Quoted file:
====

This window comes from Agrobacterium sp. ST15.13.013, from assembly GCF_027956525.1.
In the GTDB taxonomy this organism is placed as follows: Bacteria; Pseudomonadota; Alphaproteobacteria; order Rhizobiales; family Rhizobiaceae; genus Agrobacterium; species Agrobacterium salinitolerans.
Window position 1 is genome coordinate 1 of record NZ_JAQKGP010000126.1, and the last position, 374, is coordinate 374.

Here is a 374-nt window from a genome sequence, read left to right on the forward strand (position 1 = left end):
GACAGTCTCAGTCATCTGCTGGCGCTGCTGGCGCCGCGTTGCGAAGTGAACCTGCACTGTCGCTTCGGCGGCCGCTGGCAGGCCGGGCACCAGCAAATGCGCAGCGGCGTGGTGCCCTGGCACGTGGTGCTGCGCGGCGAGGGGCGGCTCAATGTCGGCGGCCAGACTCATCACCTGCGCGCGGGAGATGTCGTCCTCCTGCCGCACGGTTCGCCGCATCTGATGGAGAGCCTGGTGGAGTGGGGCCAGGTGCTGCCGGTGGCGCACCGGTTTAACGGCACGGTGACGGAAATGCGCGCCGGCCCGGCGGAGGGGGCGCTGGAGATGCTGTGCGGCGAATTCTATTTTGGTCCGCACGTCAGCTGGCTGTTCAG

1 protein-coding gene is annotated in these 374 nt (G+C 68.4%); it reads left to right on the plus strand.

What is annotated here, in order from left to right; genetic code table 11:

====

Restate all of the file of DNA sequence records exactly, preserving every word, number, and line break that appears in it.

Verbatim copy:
This window comes from Agrobacterium sp. ST15.13.013, from assembly GCF_027956525.1.
In the GTDB taxonomy this organism is placed as follows: Bacteria; Pseudomonadota; Alphaproteobacteria; order Rhizobiales; family Rhizobiaceae; genus Agrobacterium; species Agrobacterium salinitolerans.
Window position 1 is genome coordinate 1 of record NZ_JAQKGP010000126.1, and the last position, 374, is coordinate 374.

Here is a 374-nt window from a genome sequence, read left to right on the forward strand (position 1 = left end):
GACAGTCTCAGTCATCTGCTGGCGCTGCTGGCGCCGCGTTGCGAAGTGAACCTGCACTGTCGCTTCGGCGGCCGCTGGCAGGCCGGGCACCAGCAAATGCGCAGCGGCGTGGTGCCCTGGCACGTGGTGCTGCGCGGCGAGGGGCGGCTCAATGTCGGCGGCCAGACTCATCACCTGCGCGCGGGAGATGTCGTCCTCCTGCCGCACGGTTCGCCGCATCTGATGGAGAGCCTGGTGGAGTGGGGCCAGGTGCTGCCGGTGGCGCACCGGTTTAACGGCACGGTGACGGAAATGCGCGCCGGCCCGGCGGAGGGGGCGCTGGAGATGCTGTGCGGCGAATTCTATTTTGGTCCGCACGTCAGCTGGCTGTTCAG

1 protein-coding gene is annotated in these 374 nt (G+C 68.4%); it reads left to right on the plus strand.

What is annotated here, in order from left to right; genetic code table 11: